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New Flow Battery to Cut Energy Storage Costs

PNNL organic battery will be 60% cheaper than standard vanadium flow battery

December 2015
New Flow Battery
PNNL researcher Xiaoliang Wei prepares a small demonstration organic flow battery. PNNL's all-organic aqueous flow battery uses two inexpensive and readily available electrolytes, one containing methyl viologen and another with 4-HO-TEMPO.

PNNL's new organic aqueous flow battery, described in the journal Advanced Energy Materials, is expected to cost $180 per kilowatt-hour once the technology is fully developed. The battery's lower cost is attributed to its use of inexpensive organic molecules instead of the commodity metals used in today's flow batteries. Using readily available materials also makes it more sustainable and environmentally friendly.

Unlike solid batteries (like those used in many mobile devices), flow batteries store their active chemicals separately until power is needed, thereby greatly reducing safety concerns. The chemistries of popular vanadium-based flow batteries are expected to be the standard for some time, and reducing the cost of future flow batteries will require the use of less expensive alternatives such as organics. This research, funded by the DOE Office of Electricity Delivery and Energy Reliability, may well represent the future of reduced-cost flow batteries.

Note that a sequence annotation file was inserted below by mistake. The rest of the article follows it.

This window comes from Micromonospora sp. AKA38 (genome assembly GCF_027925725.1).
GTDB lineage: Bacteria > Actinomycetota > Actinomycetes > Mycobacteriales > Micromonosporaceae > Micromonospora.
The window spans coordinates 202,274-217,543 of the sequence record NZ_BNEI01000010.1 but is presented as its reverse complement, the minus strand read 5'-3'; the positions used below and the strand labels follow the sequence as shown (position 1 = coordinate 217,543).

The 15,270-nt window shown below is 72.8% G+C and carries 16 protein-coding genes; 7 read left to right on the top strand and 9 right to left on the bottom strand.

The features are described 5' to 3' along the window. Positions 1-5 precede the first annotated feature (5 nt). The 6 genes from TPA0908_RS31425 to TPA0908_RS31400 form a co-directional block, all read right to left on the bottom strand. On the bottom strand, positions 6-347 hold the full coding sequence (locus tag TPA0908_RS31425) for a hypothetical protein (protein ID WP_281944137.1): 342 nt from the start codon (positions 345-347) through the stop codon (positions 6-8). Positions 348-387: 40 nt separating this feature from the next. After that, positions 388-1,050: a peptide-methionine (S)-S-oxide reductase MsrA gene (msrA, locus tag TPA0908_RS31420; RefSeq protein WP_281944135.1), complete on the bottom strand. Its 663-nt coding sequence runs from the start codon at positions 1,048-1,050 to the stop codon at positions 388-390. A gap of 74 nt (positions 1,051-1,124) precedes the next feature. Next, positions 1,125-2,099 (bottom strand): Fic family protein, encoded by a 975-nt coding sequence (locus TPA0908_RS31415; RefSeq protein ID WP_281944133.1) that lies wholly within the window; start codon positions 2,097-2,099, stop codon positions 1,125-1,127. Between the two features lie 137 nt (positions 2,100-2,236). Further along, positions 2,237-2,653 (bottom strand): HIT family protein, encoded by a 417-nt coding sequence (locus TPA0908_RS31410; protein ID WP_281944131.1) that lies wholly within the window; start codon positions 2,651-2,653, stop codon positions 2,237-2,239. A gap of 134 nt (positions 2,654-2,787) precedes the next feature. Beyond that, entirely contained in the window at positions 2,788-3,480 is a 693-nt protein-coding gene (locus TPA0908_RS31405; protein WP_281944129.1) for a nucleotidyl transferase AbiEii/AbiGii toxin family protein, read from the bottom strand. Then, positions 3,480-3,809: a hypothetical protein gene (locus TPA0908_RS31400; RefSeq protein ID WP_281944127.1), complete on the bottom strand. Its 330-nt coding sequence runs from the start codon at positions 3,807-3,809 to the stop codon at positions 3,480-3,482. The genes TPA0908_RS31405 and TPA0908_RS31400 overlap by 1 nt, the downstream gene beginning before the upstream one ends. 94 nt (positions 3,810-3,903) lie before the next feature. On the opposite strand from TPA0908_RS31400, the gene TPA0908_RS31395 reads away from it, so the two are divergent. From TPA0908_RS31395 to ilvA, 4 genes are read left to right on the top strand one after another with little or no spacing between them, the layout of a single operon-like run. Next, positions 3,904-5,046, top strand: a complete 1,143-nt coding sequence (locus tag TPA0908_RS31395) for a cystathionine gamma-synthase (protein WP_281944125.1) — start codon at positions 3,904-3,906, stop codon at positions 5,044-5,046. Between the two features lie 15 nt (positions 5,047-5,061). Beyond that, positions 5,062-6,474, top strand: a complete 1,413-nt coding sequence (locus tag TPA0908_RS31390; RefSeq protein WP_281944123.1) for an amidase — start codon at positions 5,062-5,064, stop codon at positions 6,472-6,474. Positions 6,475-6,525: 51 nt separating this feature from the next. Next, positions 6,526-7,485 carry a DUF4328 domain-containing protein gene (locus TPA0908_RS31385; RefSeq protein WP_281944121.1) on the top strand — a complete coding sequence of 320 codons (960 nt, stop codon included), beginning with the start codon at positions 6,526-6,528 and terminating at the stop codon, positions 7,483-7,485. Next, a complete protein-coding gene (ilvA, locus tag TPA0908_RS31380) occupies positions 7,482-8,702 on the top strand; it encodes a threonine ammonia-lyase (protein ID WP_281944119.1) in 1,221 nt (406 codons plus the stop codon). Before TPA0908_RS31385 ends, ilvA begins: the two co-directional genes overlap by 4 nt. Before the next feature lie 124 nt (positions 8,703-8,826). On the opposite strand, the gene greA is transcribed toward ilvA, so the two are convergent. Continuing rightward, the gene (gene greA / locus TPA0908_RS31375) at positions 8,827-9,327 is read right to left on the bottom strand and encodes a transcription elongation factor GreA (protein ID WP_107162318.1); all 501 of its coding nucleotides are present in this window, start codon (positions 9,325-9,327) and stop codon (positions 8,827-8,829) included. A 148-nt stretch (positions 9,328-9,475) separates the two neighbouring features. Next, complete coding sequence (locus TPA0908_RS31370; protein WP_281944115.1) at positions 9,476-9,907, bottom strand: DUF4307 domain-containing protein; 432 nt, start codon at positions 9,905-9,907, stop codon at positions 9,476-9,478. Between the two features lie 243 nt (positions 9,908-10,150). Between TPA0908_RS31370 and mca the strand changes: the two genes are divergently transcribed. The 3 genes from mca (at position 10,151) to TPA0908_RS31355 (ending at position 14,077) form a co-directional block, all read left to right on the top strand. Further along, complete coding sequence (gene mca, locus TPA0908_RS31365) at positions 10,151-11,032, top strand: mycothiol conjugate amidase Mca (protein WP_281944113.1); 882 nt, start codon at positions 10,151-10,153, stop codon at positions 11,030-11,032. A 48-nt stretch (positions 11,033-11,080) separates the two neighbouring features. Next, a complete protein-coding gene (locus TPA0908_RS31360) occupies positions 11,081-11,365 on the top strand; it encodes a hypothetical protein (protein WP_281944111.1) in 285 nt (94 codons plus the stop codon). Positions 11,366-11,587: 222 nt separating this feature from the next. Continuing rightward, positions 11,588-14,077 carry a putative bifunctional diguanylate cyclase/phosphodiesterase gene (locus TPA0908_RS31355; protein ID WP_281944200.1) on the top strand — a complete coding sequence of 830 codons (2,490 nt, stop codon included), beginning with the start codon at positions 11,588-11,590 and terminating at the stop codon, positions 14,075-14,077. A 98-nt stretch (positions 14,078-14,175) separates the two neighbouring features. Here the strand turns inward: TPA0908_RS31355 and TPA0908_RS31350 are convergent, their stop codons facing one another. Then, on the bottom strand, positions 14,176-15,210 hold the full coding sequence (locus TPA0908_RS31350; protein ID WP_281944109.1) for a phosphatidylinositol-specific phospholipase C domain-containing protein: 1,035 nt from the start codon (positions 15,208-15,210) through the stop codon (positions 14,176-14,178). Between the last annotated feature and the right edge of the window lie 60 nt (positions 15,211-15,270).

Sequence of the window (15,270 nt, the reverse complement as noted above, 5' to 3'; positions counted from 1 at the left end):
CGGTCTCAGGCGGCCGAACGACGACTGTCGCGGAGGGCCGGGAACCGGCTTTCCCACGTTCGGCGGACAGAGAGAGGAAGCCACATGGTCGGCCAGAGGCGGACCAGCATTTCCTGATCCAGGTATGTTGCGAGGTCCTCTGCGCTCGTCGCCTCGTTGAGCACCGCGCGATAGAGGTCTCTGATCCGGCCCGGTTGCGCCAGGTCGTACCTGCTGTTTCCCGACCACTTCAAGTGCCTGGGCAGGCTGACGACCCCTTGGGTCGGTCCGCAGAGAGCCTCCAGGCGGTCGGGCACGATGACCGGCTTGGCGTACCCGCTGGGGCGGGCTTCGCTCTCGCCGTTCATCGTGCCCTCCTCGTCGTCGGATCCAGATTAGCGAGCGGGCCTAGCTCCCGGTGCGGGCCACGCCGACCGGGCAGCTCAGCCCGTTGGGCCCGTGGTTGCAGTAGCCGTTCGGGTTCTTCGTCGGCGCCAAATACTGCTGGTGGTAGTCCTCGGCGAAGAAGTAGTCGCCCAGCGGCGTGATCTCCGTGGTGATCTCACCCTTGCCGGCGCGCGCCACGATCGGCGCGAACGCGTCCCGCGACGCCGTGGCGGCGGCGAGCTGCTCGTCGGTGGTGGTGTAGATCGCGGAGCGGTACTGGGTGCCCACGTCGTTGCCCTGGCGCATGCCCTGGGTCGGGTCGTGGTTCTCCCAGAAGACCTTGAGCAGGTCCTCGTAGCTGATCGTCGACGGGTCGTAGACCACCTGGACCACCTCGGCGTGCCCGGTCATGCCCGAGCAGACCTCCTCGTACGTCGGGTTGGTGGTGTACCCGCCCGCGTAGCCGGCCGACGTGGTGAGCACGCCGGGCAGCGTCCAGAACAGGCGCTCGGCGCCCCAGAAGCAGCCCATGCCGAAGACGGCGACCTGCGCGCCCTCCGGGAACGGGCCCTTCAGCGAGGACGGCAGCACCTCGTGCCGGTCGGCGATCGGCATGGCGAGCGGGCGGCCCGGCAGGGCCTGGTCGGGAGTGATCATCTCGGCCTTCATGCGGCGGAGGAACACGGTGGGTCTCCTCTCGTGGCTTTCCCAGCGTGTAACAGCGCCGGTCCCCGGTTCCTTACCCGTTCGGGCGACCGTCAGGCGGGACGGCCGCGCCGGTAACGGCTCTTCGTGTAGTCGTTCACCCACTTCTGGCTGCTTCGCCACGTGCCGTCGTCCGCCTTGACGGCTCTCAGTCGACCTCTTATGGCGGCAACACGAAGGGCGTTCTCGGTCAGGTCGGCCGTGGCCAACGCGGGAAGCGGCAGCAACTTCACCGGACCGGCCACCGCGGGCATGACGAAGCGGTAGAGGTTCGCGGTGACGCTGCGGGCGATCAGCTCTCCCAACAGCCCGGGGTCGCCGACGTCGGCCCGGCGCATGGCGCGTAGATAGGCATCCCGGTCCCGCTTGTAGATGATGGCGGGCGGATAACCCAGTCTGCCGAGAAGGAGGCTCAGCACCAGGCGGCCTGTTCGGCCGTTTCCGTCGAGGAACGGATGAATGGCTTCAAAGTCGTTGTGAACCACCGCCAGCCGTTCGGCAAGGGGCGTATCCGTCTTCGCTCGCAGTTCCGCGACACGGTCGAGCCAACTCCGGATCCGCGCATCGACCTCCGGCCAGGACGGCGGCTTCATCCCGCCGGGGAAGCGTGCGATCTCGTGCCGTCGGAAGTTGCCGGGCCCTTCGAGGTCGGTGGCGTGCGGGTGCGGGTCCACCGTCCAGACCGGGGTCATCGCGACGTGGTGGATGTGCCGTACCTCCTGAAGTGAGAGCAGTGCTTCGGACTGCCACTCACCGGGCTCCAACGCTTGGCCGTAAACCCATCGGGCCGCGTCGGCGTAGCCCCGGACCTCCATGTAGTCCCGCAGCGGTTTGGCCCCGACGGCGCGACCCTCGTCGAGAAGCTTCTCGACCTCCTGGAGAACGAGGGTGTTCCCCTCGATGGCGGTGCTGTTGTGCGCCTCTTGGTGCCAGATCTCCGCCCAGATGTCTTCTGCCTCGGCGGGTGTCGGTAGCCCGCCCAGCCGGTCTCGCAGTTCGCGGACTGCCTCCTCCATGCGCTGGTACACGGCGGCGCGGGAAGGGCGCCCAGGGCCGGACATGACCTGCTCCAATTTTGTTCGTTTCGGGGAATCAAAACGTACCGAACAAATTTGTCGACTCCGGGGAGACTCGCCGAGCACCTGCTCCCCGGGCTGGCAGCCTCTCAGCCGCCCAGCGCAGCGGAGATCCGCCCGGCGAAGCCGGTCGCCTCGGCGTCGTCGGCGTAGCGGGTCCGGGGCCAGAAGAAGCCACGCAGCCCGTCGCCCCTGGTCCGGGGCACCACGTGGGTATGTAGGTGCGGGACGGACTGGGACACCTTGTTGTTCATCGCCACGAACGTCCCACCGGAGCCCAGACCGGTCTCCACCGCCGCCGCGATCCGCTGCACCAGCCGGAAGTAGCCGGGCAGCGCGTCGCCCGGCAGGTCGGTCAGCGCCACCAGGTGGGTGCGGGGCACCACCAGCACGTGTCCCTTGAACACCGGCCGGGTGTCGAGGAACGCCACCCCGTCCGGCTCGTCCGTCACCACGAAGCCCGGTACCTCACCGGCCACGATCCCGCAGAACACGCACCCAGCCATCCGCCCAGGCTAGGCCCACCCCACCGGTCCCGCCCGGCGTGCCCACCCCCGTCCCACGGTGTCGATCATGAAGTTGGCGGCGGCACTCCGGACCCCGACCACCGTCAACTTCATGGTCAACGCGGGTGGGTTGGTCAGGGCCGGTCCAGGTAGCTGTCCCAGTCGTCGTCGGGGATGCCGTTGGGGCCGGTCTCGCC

What is it?

Flow batteries are rechargeable batteries in which rechargeability is provided by two chemical components dissolved in liquids contained within the system and separated by a membrane. Flow battery technologies offer high power and high-capacity batteries for renewable energy storage in support of load-leveling applications on the national electricity grid system.

The research team plans to make a larger version of the recently tried and tested battery that is able to store up to 5 kilowatts of electricity, which could support the peak load of a typical U.S. home. Other ongoing efforts include improving the battery's cycling so it can retain more of its storage capacity longer.

For more information about this research, read the PNNL News Release and the article mentioned above.


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